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Earthseed is a fictitious religion based on the idea that "God is Change". It is the creation of Octavia E. Butler, as revealed by her character Lauren Oya Olamina in the books: Parable of the Sower and Parable of the Talents (the third book of the trilogy, Parable of the Trickster, was not completed before Butler's death).


Parable of the Sower is a futuristic, dystopian, science-fiction novel. In its reality, the United States has devolved into states and/or city-states warring for the few remaining resources. Life is cheap, and the economy is becoming reborn as company towns.

The main character in Parable of the Sower, Lauren Olamina, is the daughter of a Baptist minister who serves their walled-in neighborhood. Because of her mother's addiction to a prescription drug, Olamina suffers from "hyperempathy", which causes her to share pain or perceived pain with any living human she sees. When her community is attacked, burned, and looted, seventeen-year-old Olamina barely escapes with her life. She travels, at great danger, into northern California in search of a haven where she and others can build the first Earthseed community.

The beliefs of Earthseed are recorded in the fictional book Earthseed: The Books of the Living. Olamina writes in short, poetic passages. Portions of this text are presented at the beginning of each section, some chapters, and occasionally throughout the text. The philosophy of Earthseed also underlies the motivations of some of the characters in these novels.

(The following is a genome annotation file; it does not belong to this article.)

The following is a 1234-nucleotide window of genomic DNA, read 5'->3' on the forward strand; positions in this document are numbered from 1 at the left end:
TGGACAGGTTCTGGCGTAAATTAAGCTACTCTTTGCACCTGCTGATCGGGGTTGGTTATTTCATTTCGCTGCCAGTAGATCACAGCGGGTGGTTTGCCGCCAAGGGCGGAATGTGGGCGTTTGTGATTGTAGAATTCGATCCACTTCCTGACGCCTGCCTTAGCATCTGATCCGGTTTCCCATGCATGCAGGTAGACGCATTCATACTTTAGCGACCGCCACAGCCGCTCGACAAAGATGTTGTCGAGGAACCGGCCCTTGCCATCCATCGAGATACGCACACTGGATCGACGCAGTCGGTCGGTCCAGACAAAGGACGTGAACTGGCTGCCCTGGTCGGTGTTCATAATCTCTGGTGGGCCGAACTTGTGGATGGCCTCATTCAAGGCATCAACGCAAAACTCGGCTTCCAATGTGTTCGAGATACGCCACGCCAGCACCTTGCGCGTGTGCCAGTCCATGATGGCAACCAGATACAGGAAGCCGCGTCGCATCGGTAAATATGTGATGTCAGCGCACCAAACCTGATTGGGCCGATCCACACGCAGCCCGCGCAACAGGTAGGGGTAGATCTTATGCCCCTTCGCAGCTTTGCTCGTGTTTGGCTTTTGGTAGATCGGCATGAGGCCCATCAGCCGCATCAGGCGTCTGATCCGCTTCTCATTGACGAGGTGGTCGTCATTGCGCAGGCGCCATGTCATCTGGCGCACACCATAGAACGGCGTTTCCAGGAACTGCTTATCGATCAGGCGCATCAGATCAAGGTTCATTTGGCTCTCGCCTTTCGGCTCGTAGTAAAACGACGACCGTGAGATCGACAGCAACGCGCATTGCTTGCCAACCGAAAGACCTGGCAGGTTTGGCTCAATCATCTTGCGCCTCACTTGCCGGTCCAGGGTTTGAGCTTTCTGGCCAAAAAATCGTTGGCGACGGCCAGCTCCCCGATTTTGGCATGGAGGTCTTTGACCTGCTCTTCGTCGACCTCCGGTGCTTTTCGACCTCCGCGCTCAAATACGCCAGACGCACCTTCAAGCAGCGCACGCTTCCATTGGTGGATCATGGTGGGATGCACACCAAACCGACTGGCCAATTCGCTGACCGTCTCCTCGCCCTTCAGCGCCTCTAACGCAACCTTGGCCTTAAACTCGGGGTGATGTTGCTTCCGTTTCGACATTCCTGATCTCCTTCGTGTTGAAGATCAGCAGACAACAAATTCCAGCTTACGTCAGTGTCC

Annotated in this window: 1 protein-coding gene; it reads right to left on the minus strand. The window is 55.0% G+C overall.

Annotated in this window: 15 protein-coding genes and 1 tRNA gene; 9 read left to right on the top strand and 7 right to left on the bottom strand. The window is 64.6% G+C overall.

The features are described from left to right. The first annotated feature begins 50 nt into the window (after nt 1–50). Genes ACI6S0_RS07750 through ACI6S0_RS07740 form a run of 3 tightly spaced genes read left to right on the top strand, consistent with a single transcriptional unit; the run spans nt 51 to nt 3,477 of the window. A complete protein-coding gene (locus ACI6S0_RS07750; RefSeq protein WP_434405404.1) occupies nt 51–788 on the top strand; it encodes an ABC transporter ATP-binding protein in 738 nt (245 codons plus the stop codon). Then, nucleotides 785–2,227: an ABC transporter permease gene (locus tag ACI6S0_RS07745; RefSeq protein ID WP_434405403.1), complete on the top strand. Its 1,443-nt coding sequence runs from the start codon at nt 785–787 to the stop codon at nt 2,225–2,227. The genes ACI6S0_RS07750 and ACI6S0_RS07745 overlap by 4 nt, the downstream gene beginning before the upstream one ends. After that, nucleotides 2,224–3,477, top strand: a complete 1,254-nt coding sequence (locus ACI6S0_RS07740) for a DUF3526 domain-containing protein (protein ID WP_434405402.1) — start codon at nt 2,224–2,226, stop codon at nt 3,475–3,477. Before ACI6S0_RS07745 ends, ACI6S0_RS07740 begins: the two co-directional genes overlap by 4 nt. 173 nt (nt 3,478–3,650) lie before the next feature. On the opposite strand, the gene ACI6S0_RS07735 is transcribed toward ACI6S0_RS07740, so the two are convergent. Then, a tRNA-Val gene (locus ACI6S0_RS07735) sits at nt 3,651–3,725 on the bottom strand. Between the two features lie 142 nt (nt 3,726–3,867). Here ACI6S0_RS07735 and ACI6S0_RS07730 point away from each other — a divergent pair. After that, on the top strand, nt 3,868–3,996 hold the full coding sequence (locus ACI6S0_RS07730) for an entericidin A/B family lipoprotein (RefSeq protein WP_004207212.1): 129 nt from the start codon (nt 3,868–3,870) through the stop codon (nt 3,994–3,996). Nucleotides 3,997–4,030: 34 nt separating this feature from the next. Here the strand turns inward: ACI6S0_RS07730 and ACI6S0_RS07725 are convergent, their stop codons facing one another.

Central tenets[edit]

The word "Earthseed" comes from the idea that the seeds of all life on Earth can be transplanted, and through adaptation will grow, in many different types of situations or places. "The Books of the Living" is chosen in direct contrast to many other religions' use of the phrase "The Books of the Dead". Earthseed is a religion of the present and the future, of the living, not of the dead or the past.

Although Olamina is raised as a Baptist, she does not feel comfortable with "her father's God." Instead, she develops ideas that seem to better fit the reality she knows.

Because "God is Change", humans are able to direct God's malleability. Believers are enjoined to "shape God". By shaping themselves, they can save themselves. Believers are to accept the central tenet that "God is Change" primarily so that they will recognize their own power to affect and direct Change/God. Only by conscious effort can they avoid being God's victims.

Earthseed also promotes the belief that "The Destiny of Earthseed / Is to take root among the stars" (The Parable of the Sower, Octavia E. Butler). The Destiny is necessary because, eventually, we will outgrow Earth (i.e., use up its natural resources).

The central verse of Earthseed is given in the following:

Consider: Whether you're a human being, an insect, a microbe, or a stone, this verse is true.

All that you touch
You Change.

All that you Change
Changes you.

The only lasting truth
Is Change.

Is Change.

— Octavia E. Butler, Parable of the Sower

The central paradox of Earthseed is:

Why is the universe?
To shape God.

Why is God?
To shape the universe.

— Octavia Butler, Parable of the Sower


While fictitious, the religion has inspired several real-world movements.[1] The Terasem Movement seeks the development of humanity through technology, and to bridge the gap between science and religion.[2] Terasem comes from the Latin Terra ('earth') and sēmen ('seed'). Like the fictional Earthseed, Terasem Movement attempts to "shape God", but through technology.[citation needed]


  1. ^ "SFE: Religion". Retrieved 2023-05-31.
  2. ^ Roy, Jessica (April 17, 2014). "The Rapture of the Nerds". Time.

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